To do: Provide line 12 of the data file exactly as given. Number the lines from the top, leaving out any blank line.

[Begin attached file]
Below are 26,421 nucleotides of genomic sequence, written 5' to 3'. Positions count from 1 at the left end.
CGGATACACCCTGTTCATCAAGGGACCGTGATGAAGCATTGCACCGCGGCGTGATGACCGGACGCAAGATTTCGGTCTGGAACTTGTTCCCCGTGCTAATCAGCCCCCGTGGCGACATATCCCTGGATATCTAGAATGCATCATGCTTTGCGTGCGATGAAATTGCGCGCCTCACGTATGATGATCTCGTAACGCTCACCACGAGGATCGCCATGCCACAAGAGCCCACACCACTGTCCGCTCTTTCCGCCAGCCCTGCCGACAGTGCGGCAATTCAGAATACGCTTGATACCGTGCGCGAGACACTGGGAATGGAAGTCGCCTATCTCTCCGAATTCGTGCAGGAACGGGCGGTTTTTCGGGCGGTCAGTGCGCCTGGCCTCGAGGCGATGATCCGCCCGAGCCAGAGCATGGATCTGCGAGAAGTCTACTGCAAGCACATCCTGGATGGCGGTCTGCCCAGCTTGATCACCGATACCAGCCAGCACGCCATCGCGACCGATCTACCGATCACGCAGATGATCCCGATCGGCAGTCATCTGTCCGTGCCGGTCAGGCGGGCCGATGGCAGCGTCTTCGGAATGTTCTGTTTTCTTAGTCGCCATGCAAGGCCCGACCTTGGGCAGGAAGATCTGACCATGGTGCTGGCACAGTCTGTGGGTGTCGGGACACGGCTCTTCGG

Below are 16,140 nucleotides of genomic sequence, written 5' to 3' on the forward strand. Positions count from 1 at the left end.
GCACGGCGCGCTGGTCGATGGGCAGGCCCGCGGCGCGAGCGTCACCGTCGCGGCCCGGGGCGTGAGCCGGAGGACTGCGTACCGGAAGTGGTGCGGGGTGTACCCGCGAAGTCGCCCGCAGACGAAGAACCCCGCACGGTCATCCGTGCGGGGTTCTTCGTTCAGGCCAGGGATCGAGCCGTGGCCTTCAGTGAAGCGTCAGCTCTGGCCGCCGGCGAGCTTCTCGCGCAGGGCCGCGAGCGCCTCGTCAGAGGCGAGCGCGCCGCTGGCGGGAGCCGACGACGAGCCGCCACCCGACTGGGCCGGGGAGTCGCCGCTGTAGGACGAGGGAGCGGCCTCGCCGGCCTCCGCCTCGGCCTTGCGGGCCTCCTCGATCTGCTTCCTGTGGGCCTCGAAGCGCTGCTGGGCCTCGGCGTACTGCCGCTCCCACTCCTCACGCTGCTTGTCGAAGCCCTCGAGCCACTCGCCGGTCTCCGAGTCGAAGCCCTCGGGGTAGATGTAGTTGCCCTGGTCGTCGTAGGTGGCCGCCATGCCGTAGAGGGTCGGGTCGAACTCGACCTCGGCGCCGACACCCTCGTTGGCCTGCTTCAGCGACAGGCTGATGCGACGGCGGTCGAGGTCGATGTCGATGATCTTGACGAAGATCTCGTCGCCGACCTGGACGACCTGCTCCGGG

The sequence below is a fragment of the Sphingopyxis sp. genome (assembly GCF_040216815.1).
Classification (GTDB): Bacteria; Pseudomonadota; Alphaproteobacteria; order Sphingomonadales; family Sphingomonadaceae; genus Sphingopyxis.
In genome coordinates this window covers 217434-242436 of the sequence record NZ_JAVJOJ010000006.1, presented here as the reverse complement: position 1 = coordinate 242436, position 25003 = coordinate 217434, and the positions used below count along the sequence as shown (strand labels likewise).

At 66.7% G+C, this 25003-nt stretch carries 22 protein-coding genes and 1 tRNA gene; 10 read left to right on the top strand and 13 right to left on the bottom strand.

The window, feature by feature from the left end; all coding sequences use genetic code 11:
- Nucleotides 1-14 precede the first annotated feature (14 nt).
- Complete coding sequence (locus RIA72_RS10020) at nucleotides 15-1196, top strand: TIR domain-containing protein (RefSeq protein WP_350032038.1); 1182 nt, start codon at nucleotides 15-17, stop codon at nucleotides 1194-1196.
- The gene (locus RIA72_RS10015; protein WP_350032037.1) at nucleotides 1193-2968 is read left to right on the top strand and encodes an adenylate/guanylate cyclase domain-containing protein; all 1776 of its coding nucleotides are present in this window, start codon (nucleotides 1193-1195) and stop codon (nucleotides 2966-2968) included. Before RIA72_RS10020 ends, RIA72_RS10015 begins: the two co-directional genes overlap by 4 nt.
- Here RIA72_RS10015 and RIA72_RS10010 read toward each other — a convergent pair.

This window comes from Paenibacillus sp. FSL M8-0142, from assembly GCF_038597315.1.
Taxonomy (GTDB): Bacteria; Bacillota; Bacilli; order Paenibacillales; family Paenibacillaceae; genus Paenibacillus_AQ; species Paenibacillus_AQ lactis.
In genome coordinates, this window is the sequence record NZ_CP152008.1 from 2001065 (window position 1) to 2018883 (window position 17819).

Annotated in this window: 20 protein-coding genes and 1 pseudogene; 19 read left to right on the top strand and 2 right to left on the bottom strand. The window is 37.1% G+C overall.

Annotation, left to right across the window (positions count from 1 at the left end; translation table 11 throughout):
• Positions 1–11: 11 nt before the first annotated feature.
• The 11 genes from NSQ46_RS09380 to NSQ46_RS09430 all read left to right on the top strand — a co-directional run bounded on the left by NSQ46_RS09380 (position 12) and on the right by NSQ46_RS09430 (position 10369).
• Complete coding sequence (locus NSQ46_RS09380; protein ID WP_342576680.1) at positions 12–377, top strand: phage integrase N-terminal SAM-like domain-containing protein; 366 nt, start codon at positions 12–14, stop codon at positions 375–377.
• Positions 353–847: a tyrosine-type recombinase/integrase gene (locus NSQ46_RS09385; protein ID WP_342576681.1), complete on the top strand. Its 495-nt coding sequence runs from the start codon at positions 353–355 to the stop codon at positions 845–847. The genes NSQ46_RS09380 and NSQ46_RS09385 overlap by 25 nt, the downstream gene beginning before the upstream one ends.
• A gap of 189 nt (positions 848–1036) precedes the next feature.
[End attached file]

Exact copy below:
- The gene (locus RIA72_RS10015; protein WP_350032037.1) at nucleotides 1193-2968 is read left to right on the top strand and encodes an adenylate/guanylate cyclase domain-containing protein; all 1776 of its coding nucleotides are present in this window, start codon (nucleotides 1193-1195) and stop codon (nucleotides 2966-2968) included. Before RIA72_RS10020 ends, RIA72_RS10015 begins: the two co-directional genes overlap by 4 nt.